“Containerization is this trend that’s taking over the world to allow people to run all kinds of different applications in a variety of different environments. When they do that, they need an orchestration solution in order to keep track of all of those containers and schedule them and orchestrate them. Kubernetes is an increasingly popular way to do that.” Dan Kohn, executive director of the CNCF.
Developed by Google and later donated to the Cloud Native Computing Foundation, Kubernetes is a portable, extensible, open-source platform for managing containerized workloads and services that operates at the container level. Some of the most recognized Kubernetes technologies are Amazon, Azure, Digital Ocean, Google Kubernetes Engine (GKE) and Red Hat. Kubernetes can answer your technology needs if your application uses a microservice architecture, if you’re suffering from slow development and deployment or looking to lower infrastructure costs.
How It Works
When thinking about Kubernetes, pods are one of the first things that come to mind. A pod is a node that brings together several containers that share the same storage, network and specifications on how they should be run. This structure allows you to configure containers in an optimized way and put together specific pods for each application section. The backend can have two pods dedicated to working only with your requests. Meanwhile, the frontend can have a dedicated pod and so on with all sections of the infrastructure.
By having these pods in the Kubernetes platform, we can count on the self-help virtues it offers. The system is continuously monitoring its operations, and when it detects that there is an issue, it generates a new pod to attend to all requests. Something to highlight is that this is done in a clean and fast way. The user will never know that there was a malfunction in the system and this does not affect the application’s use.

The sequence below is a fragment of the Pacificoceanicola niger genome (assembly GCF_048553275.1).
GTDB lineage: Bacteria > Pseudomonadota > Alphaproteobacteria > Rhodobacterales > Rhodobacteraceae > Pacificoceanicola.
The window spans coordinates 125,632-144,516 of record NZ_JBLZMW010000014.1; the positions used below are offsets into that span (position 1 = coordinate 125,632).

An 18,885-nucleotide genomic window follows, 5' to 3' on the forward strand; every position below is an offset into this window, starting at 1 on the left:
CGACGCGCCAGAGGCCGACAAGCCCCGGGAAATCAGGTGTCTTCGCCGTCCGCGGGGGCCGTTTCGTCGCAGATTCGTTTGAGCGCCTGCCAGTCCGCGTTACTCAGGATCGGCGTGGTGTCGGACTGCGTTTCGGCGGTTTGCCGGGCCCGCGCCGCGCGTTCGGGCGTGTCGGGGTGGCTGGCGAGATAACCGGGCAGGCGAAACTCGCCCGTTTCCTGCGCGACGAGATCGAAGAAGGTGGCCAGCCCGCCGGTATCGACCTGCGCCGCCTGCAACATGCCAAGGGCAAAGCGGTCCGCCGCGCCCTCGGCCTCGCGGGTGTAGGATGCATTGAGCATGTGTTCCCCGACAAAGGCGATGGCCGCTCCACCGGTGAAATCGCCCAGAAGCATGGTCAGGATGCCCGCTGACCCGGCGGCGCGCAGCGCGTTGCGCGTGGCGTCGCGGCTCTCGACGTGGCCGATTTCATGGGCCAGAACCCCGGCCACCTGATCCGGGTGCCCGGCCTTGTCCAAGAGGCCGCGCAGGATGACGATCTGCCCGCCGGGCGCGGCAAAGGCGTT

Besides this, when we talk about updating our application’s code, Kubernetes offers a more gradual approach. A new pod is created where code is introduced and requests are directed here until the previous one with the old code is discontinued. This code deployment can take minutes on the development side, but nothing will happen on the user side. It will not stop working and there will be no downtime.
Another Kubernetes advantage that we can mention is its scalability, which adapts according to traffic. The broadband costs do not vary crazily since the application can increase or decrease its capacity to support traffic without having a fixed monthly fee for a service that we don’t always use to its full extent. So, let’s go over its main characteristics:
Orchestrator It manages and directs multiple servers or nodes and balances loads between them.
Declarative You can design the architecture and Kubernetes will comply with this information working with the resources at hand.
Availability It is always ready for use and has a large, rapidly growing ecosystem.
Self-healing Kubernetes restarts containers that fail, replaces containers, kills containers that don't respond, and doesn't use them until they are ready to serve.
Useful environments It can create environments for testing, pre-production, production, and any web service.
Replication controller The replication controller makes sure your cluster has an equal amount of pods running.
Auto-scalable It automatically changes the number of running containers, based on CPU utilization or other application-provided metrics.
An Ideal Business Solution
Think about obtaining some of its significant benefits like maintaining predictable costs, having an easy implementation process, and working with a flexible and reliable alternative. Also, consider that Kubernetes works with all major technologies like Symphony or Drupal and it can be set up to unlimited capacity. Rootstack can help you implement Kubernetes working with expert developers with years of experience in their fields to ensure your technology infrastructure runs smoothly and with the best possible performance.
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